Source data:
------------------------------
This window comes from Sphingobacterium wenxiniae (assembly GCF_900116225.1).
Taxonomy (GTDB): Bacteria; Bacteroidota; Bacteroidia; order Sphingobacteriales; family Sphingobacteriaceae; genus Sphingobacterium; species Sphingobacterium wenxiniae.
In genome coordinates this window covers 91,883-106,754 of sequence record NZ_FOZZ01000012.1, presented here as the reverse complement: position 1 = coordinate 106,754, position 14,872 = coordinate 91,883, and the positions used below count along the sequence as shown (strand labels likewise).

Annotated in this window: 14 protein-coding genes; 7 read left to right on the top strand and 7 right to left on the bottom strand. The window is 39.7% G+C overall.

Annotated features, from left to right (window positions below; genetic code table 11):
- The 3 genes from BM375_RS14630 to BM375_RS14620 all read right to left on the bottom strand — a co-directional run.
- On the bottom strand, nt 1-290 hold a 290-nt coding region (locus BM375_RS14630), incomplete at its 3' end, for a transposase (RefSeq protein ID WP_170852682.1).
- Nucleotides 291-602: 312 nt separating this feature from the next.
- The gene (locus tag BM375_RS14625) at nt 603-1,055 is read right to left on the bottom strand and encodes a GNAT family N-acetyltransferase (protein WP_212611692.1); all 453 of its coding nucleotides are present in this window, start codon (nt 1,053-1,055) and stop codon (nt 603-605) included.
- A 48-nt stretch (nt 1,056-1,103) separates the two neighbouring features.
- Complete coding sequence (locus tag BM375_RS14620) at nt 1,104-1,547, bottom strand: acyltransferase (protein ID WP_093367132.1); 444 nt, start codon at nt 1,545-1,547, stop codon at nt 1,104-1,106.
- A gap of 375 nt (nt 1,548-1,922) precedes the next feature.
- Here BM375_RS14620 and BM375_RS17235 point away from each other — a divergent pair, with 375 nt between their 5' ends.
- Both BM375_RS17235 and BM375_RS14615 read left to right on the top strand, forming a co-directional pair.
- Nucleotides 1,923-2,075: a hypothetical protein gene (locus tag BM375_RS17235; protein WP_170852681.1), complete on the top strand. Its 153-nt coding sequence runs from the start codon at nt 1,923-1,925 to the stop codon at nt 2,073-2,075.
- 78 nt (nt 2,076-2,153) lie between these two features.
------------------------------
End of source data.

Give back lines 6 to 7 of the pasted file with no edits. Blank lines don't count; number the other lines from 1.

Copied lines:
- The 3 genes from BM375_RS14630 to BM375_RS14620 all read right to left on the bottom strand — a co-directional run.
- On the bottom strand, nt 1-290 hold a 290-nt coding region (locus BM375_RS14630), incomplete at its 3' end, for a transposase (RefSeq protein ID WP_170852682.1).